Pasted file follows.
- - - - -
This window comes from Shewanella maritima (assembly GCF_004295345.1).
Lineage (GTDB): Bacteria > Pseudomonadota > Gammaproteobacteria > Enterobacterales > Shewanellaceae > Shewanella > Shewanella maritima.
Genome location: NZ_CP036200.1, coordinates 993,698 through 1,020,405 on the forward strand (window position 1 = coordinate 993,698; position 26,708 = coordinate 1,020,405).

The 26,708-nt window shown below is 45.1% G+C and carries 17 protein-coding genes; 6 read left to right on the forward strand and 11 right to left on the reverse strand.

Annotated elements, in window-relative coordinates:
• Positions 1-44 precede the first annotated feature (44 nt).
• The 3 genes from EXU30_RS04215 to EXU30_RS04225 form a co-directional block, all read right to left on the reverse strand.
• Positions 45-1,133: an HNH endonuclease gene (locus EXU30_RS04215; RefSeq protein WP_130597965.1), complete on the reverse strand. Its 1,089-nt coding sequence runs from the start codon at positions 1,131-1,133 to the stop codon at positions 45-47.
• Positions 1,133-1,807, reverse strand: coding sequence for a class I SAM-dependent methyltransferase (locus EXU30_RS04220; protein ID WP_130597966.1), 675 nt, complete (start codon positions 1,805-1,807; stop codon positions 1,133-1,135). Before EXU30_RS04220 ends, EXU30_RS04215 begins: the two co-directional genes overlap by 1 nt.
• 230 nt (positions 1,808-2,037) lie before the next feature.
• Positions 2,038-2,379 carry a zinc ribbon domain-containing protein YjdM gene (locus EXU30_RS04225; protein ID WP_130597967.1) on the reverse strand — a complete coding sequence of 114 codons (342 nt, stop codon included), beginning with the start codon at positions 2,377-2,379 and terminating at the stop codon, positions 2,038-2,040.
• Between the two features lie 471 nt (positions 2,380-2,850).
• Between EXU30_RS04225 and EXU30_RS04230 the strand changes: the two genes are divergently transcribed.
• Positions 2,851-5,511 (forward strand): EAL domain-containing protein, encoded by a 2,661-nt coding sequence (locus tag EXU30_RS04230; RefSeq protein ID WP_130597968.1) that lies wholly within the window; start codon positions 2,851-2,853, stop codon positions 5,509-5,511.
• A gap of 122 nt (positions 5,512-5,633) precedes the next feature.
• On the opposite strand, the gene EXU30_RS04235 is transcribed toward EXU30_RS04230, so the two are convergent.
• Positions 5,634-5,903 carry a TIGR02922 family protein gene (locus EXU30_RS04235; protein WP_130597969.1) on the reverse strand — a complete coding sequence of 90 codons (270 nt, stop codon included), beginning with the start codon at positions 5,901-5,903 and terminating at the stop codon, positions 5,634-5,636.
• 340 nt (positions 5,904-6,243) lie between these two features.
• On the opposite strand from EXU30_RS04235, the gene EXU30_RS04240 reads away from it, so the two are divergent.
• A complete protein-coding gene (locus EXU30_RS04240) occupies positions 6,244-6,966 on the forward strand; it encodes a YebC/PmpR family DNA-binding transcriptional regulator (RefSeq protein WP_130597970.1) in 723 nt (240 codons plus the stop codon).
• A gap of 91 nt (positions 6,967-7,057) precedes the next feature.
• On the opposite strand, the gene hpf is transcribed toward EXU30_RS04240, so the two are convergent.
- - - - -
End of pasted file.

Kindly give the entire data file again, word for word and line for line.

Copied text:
This window comes from Shewanella maritima (assembly GCF_004295345.1).
Lineage (GTDB): Bacteria > Pseudomonadota > Gammaproteobacteria > Enterobacterales > Shewanellaceae > Shewanella > Shewanella maritima.
Genome location: NZ_CP036200.1, coordinates 993,698 through 1,020,405 on the forward strand (window position 1 = coordinate 993,698; position 26,708 = coordinate 1,020,405).

The 26,708-nt window shown below is 45.1% G+C and carries 17 protein-coding genes; 6 read left to right on the forward strand and 11 right to left on the reverse strand.

Annotated elements, in window-relative coordinates:
• Positions 1-44 precede the first annotated feature (44 nt).
• The 3 genes from EXU30_RS04215 to EXU30_RS04225 form a co-directional block, all read right to left on the reverse strand.
• Positions 45-1,133: an HNH endonuclease gene (locus EXU30_RS04215; RefSeq protein WP_130597965.1), complete on the reverse strand. Its 1,089-nt coding sequence runs from the start codon at positions 1,131-1,133 to the stop codon at positions 45-47.
• Positions 1,133-1,807, reverse strand: coding sequence for a class I SAM-dependent methyltransferase (locus EXU30_RS04220; protein ID WP_130597966.1), 675 nt, complete (start codon positions 1,805-1,807; stop codon positions 1,133-1,135). Before EXU30_RS04220 ends, EXU30_RS04215 begins: the two co-directional genes overlap by 1 nt.
• 230 nt (positions 1,808-2,037) lie before the next feature.
• Positions 2,038-2,379 carry a zinc ribbon domain-containing protein YjdM gene (locus EXU30_RS04225; protein ID WP_130597967.1) on the reverse strand — a complete coding sequence of 114 codons (342 nt, stop codon included), beginning with the start codon at positions 2,377-2,379 and terminating at the stop codon, positions 2,038-2,040.
• Between the two features lie 471 nt (positions 2,380-2,850).
• Between EXU30_RS04225 and EXU30_RS04230 the strand changes: the two genes are divergently transcribed.
• Positions 2,851-5,511 (forward strand): EAL domain-containing protein, encoded by a 2,661-nt coding sequence (locus tag EXU30_RS04230; RefSeq protein ID WP_130597968.1) that lies wholly within the window; start codon positions 2,851-2,853, stop codon positions 5,509-5,511.
• A gap of 122 nt (positions 5,512-5,633) precedes the next feature.
• On the opposite strand, the gene EXU30_RS04235 is transcribed toward EXU30_RS04230, so the two are convergent.
• Positions 5,634-5,903 carry a TIGR02922 family protein gene (locus EXU30_RS04235; protein WP_130597969.1) on the reverse strand — a complete coding sequence of 90 codons (270 nt, stop codon included), beginning with the start codon at positions 5,901-5,903 and terminating at the stop codon, positions 5,634-5,636.
• 340 nt (positions 5,904-6,243) lie between these two features.
• On the opposite strand from EXU30_RS04235, the gene EXU30_RS04240 reads away from it, so the two are divergent.
• A complete protein-coding gene (locus EXU30_RS04240) occupies positions 6,244-6,966 on the forward strand; it encodes a YebC/PmpR family DNA-binding transcriptional regulator (RefSeq protein WP_130597970.1) in 723 nt (240 codons plus the stop codon).
• A gap of 91 nt (positions 6,967-7,057) precedes the next feature.
• On the opposite strand, the gene hpf is transcribed toward EXU30_RS04240, so the two are convergent.